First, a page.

Getting a tattoo is an exhilarating experience, especially if it’s your first time. They are a permanent statement, well relatively permanent as the colors will fade in time and you can always chicken-out and go have the tattoos removed surgically with lasers, but still they are a very long-term commitment. There are many reasons a person decides to get one, and despite what some people think and how the media sometimes portrays it, for most people it is a carefully thought out symbol, a representation or a reminder of a time in their life or a person. In fact a lot of the tattoos I have seen are a combination of a lot of things, especially if it is done to honor a lost family member, a fallen brother in arms or to signify a great change in one’s lifestyle.
However, there are some things you need to know before you sit in that chair and let someone prick your flesh for several hours with a tiny needle. If you don’t have a clear plan, some knowledge on symbolism or a deeper understanding of a particular culture from which the imagery stems, you might just be in for a big, unpleasant surprise that will require you to spend your hard earned money on tattoo removal.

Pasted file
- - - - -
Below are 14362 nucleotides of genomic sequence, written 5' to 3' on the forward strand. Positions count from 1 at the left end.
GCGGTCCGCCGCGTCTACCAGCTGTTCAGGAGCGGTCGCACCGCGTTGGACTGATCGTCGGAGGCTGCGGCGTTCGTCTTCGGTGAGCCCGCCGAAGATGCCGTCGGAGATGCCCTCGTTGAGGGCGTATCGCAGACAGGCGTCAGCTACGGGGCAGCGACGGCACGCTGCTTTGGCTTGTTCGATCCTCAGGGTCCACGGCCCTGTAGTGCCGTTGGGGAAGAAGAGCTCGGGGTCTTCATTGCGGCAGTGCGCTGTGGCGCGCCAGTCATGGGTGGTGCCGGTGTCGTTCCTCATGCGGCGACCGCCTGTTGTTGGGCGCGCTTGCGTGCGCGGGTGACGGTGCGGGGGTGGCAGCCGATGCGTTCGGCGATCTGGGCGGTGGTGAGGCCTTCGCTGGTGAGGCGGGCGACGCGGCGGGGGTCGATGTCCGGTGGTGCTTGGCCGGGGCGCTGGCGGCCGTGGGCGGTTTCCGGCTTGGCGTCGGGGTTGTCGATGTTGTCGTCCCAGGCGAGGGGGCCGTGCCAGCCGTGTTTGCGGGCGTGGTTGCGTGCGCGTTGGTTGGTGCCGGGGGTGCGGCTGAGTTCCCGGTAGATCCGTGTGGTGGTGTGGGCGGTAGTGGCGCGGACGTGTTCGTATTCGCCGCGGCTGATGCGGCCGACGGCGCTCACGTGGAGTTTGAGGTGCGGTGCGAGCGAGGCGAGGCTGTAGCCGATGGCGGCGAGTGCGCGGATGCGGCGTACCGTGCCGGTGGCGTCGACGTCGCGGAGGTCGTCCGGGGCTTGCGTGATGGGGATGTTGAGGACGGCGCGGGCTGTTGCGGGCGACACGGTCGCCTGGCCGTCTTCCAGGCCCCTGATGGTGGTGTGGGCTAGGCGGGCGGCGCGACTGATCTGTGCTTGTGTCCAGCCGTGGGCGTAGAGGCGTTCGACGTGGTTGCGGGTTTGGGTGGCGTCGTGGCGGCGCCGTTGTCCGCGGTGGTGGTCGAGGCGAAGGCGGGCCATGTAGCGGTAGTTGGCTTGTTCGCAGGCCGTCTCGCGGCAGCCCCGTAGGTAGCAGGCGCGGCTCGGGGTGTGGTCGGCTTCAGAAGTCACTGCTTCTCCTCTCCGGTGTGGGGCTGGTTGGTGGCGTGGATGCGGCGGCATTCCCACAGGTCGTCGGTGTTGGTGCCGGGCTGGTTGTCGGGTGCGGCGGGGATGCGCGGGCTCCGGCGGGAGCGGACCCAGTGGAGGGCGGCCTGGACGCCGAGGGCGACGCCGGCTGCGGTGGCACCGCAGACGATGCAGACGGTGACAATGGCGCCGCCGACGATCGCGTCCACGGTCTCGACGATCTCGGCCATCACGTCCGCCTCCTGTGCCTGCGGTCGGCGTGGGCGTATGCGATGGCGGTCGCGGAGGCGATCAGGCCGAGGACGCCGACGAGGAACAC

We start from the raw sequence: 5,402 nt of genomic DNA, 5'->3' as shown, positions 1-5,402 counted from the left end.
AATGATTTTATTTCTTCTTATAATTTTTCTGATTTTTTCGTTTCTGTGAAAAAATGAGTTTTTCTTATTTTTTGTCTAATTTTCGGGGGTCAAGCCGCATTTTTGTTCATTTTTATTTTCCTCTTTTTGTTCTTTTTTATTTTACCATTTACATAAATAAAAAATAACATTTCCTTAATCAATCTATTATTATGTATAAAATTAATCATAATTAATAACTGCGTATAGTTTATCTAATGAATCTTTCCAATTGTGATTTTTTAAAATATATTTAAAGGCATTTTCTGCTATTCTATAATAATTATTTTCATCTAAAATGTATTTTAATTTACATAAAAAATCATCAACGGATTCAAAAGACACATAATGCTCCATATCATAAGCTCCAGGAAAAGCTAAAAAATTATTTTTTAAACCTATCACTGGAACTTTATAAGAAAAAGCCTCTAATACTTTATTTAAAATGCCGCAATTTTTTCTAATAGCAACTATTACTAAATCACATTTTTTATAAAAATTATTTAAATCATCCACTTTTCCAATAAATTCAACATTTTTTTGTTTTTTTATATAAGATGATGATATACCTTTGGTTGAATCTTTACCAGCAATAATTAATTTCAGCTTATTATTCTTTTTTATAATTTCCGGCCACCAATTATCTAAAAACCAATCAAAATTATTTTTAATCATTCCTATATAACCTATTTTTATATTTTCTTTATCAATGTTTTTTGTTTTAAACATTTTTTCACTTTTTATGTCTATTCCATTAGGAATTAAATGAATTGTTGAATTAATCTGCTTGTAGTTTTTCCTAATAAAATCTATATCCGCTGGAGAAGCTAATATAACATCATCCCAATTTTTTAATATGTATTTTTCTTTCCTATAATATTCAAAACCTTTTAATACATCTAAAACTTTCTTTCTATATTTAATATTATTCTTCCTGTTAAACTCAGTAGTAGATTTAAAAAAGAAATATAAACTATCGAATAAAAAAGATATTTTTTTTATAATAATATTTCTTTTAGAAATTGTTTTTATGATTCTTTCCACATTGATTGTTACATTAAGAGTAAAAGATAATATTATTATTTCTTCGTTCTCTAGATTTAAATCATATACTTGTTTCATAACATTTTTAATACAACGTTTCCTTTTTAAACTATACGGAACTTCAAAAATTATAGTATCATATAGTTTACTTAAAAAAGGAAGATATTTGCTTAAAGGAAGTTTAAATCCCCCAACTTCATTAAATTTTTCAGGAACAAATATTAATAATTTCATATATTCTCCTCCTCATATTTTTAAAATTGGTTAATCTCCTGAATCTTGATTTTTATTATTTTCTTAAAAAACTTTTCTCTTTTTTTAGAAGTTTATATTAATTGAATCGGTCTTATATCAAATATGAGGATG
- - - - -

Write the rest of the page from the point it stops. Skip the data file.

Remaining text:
Understand the symbolic significance of the imagery
There are certain creatures that are associated with pretty much the same things across cultures, for instance serpents. I like to use the example of serpents, which include dragons and snake-like creatures as well as snakes themselves to demonstrate the diversity of meaning, because they are found in imagery all around the world, as part of many myths and legends.
Serpents are some of the oldest symbols associated with humanity, representing the duality of good and evil. The snake sheds its skin as it grows which in itself can represent emotional and spiritual growth, change as in casting away of a previous life and starting anew, and also rebirth. In Abrahamic religions (Judaism, Christianity, Islam, Bahá’í Faith) can represent sexual desire and temptation (the snake in the Garden of Eden for example).